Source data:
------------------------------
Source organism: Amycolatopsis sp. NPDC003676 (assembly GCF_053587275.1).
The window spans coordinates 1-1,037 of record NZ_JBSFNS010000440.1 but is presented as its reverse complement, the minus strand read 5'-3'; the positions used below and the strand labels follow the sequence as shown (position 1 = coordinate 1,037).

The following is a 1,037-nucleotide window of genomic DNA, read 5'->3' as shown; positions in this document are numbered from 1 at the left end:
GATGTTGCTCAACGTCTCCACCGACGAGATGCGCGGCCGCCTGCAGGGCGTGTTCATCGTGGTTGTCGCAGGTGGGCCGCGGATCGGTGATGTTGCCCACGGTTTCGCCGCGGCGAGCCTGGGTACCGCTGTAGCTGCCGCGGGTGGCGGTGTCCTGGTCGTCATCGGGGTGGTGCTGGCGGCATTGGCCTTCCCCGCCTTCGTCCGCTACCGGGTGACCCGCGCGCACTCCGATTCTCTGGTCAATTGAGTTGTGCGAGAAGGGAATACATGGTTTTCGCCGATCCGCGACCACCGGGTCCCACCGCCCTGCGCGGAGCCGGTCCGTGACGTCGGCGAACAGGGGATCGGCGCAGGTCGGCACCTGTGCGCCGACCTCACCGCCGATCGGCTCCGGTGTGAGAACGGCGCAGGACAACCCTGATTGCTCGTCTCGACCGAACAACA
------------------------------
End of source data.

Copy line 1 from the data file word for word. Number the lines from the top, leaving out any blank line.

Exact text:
Source organism: Amycolatopsis sp. NPDC003676 (assembly GCF_053587275.1).